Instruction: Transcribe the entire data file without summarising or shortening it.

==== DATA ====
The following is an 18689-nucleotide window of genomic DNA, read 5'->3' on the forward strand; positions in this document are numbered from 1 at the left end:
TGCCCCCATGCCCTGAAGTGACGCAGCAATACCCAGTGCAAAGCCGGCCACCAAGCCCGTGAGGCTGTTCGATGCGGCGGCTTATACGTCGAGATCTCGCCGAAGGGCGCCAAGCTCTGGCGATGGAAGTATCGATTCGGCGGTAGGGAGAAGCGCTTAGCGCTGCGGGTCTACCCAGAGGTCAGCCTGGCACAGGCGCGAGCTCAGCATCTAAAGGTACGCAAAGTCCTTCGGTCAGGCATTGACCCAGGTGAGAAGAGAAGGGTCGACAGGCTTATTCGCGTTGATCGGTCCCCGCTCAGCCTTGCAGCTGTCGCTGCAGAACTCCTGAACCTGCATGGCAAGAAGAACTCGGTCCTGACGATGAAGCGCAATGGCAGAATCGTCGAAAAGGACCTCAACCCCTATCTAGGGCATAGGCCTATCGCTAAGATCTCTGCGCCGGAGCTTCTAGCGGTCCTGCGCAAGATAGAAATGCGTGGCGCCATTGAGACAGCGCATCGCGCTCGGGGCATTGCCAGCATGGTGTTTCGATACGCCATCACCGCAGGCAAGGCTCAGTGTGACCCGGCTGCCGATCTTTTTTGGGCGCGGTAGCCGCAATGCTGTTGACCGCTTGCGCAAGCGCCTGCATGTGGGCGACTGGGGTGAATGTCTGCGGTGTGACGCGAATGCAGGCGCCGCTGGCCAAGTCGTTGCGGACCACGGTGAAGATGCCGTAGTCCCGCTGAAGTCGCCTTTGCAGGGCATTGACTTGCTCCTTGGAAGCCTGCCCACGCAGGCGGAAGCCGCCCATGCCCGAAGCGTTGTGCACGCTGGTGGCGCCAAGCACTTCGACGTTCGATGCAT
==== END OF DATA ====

The following is an 18689-nucleotide window of genomic DNA, read 5'->3' on the forward strand; positions in this document are numbered from 1 at the left end:
TGCCCCCATGCCCTGAAGTGACGCAGCAATACCCAGTGCAAAGCCGGCCACCAAGCCCGTGAGGCTGTTCGATGCGGCGGCTTATACGTCGAGATCTCGCCGAAGGGCGCCAAGCTCTGGCGATGGAAGTATCGATTCGGCGGTAGGGAGAAGCGCTTAGCGCTGCGGGTCTACCCAGAGGTCAGCCTGGCACAGGCGCGAGCTCAGCATCTAAAGGTACGCAAAGTCCTTCGGTCAGGCATTGACCCAGGTGAGAAGAGAAGGGTCGACAGGCTTATTCGCGTTGATCGGTCCCCGCTCAGCCTTGCAGCTGTCGCTGCAGAACTCCTGAACCTGCATGGCAAGAAGAACTCGGTCCTGACGATGAAGCGCAATGGCAGAATCGTCGAAAAGGACCTCAACCCCTATCTAGGGCATAGGCCTATCGCTAAGATCTCTGCGCCGGAGCTTCTAGCGGTCCTGCGCAAGATAGAAATGCGTGGCGCCATTGAGACAGCGCATCGCGCTCGGGGCATTGCCAGCATGGTGTTTCGATACGCCATCACCGCAGGCAAGGCTCAGTGTGACCCGGCTGCCGATCTTTTTTGGGCGCGGTAGCCGCAATGCTGTTGACCGCTTGCGCAAGCGCCTGCATGTGGGCGACTGGGGTGAATGTCTGCGGTGTGACGCGAATGCAGGCGCCGCTGGCCAAGTCGTTGCGGACCACGGTGAAGATGCCGTAGTCCCGCTGAAGTCGCCTTTGCAGGGCATTGACTTGCTCCTTGGAAGCCTGCCCACGCAGGCGGAAGCCGCCCATGCCCGAAGCGTTGTGCACGCTGGTGGCGCCAAGCACTTCGACGTTCGATGCAT